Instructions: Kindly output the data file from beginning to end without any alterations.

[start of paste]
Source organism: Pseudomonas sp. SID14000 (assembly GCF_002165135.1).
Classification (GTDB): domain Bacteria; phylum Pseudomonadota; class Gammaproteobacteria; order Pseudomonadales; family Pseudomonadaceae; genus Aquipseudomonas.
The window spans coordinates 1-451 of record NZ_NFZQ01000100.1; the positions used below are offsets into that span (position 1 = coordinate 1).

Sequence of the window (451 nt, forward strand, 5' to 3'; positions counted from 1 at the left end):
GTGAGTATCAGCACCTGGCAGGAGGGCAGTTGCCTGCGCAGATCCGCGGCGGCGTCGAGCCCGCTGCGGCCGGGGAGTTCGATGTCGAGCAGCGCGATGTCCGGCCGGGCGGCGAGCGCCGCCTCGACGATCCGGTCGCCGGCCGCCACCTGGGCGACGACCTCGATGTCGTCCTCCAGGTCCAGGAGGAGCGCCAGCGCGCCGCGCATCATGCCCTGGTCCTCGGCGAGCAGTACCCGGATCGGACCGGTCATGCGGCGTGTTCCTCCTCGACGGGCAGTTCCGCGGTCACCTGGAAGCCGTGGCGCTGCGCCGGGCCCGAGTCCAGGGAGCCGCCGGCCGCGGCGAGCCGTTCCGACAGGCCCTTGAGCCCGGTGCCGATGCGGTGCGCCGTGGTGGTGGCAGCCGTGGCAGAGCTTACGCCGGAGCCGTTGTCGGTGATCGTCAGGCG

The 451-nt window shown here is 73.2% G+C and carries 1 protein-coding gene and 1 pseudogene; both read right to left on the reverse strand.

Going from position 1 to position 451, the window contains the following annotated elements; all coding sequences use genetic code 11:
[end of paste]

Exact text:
Source organism: Pseudomonas sp. SID14000 (assembly GCF_002165135.1).
Classification (GTDB): domain Bacteria; phylum Pseudomonadota; class Gammaproteobacteria; order Pseudomonadales; family Pseudomonadaceae; genus Aquipseudomonas.
The window spans coordinates 1-451 of record NZ_NFZQ01000100.1; the positions used below are offsets into that span (position 1 = coordinate 1).

Sequence of the window (451 nt, forward strand, 5' to 3'; positions counted from 1 at the left end):
GTGAGTATCAGCACCTGGCAGGAGGGCAGTTGCCTGCGCAGATCCGCGGCGGCGTCGAGCCCGCTGCGGCCGGGGAGTTCGATGTCGAGCAGCGCGATGTCCGGCCGGGCGGCGAGCGCCGCCTCGACGATCCGGTCGCCGGCCGCCACCTGGGCGACGACCTCGATGTCGTCCTCCAGGTCCAGGAGGAGCGCCAGCGCGCCGCGCATCATGCCCTGGTCCTCGGCGAGCAGTACCCGGATCGGACCGGTCATGCGGCGTGTTCCTCCTCGACGGGCAGTTCCGCGGTCACCTGGAAGCCGTGGCGCTGCGCCGGGCCCGAGTCCAGGGAGCCGCCGGCCGCGGCGAGCCGTTCCGACAGGCCCTTGAGCCCGGTGCCGATGCGGTGCGCCGTGGTGGTGGCAGCCGTGGCAGAGCTTACGCCGGAGCCGTTGTCGGTGATCGTCAGGCG

The 451-nt window shown here is 73.2% G+C and carries 1 protein-coding gene and 1 pseudogene; both read right to left on the reverse strand.

Going from position 1 to position 451, the window contains the following annotated elements; all coding sequences use genetic code 11: